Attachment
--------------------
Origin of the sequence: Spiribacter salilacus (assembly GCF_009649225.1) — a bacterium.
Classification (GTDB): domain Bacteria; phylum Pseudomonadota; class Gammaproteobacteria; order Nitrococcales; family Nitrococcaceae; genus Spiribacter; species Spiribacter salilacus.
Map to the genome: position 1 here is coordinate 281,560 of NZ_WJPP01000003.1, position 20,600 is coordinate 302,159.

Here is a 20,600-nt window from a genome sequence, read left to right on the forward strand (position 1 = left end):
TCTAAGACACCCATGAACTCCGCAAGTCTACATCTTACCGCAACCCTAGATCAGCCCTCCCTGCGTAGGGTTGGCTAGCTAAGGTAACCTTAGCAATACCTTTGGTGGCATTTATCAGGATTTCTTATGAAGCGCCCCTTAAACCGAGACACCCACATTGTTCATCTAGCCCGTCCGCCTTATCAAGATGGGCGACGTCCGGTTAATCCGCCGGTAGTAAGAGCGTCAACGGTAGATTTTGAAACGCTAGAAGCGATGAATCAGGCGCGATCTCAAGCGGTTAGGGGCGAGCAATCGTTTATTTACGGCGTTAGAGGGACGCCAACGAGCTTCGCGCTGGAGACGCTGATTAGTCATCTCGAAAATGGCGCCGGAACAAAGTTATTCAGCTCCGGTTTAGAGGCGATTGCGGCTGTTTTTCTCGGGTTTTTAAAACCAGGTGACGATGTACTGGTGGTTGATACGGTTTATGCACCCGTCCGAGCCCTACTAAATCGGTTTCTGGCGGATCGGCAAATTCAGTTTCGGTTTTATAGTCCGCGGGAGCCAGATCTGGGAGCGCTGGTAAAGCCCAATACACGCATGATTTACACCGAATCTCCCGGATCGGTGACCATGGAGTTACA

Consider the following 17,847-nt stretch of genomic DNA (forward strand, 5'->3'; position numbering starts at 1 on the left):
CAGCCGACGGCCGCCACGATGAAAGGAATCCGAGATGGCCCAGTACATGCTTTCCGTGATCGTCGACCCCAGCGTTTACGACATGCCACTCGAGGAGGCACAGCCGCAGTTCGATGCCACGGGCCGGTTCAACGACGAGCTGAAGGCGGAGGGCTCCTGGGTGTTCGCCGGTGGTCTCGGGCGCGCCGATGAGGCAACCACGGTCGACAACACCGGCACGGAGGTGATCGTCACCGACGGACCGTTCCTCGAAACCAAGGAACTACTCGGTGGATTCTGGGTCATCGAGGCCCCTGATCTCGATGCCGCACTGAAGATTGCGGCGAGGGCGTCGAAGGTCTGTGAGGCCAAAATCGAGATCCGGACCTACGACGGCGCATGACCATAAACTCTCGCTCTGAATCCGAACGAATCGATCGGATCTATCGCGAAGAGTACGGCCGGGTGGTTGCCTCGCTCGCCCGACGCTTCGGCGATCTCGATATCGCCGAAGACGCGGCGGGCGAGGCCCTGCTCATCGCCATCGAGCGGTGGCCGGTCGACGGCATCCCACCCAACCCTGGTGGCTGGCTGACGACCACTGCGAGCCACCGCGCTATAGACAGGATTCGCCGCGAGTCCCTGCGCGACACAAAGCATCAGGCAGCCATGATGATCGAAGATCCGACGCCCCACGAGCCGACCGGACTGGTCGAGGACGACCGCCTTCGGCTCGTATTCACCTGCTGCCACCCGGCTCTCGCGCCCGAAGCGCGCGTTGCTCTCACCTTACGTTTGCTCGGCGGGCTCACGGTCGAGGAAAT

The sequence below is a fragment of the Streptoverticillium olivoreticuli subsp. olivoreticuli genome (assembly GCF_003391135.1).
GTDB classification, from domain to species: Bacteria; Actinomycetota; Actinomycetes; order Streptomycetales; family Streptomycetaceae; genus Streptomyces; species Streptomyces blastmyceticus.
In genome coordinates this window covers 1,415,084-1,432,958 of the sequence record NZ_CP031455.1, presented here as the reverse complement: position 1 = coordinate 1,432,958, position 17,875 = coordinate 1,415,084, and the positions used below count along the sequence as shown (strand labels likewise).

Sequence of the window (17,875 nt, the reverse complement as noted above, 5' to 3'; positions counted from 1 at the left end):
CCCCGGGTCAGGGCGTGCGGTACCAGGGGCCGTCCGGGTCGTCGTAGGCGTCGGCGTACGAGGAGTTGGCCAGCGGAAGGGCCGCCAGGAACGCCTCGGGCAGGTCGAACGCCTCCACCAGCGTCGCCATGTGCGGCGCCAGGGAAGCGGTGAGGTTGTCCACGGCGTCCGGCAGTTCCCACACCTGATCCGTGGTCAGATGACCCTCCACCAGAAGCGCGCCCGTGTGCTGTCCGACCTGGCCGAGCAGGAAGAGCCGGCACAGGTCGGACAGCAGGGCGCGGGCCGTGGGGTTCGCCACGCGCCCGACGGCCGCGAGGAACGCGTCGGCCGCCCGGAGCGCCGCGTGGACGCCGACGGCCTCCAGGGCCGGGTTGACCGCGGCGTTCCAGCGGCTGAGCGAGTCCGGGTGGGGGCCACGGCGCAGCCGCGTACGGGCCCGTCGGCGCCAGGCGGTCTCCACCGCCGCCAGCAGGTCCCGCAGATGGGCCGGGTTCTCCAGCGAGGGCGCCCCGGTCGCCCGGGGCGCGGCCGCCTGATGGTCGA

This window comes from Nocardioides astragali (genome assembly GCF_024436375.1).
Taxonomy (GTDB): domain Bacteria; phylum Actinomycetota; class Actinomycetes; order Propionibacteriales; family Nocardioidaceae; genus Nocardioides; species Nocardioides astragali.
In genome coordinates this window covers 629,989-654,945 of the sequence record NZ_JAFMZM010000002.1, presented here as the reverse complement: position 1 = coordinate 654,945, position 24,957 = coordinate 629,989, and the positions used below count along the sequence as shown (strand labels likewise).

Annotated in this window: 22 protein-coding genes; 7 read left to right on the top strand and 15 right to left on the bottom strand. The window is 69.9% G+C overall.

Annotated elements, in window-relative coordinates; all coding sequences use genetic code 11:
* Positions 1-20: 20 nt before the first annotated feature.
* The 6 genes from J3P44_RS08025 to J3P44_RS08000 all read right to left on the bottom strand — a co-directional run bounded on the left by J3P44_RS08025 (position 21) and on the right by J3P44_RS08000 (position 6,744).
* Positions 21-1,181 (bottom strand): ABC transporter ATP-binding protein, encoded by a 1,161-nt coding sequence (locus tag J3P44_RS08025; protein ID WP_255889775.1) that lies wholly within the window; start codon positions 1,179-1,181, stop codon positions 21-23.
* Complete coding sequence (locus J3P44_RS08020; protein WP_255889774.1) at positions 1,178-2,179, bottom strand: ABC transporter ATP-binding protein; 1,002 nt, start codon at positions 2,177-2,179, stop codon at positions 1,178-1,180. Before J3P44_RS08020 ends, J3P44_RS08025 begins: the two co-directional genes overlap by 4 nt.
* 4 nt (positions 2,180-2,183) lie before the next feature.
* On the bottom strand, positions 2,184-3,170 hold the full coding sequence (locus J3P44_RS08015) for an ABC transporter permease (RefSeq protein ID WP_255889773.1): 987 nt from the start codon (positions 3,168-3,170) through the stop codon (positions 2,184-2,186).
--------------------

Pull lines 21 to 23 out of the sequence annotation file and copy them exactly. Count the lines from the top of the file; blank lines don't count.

* Complete coding sequence (locus J3P44_RS08020; protein WP_255889774.1) at positions 1,178-2,179, bottom strand: ABC transporter ATP-binding protein; 1,002 nt, start codon at positions 2,177-2,179, stop codon at positions 1,178-1,180. Before J3P44_RS08020 ends, J3P44_RS08025 begins: the two co-directional genes overlap by 4 nt.
* 4 nt (positions 2,180-2,183) lie before the next feature.
* On the bottom strand, positions 2,184-3,170 hold the full coding sequence (locus J3P44_RS08015) for an ABC transporter permease (RefSeq protein ID WP_255889773.1): 987 nt from the start codon (positions 3,168-3,170) through the stop codon (positions 2,184-2,186).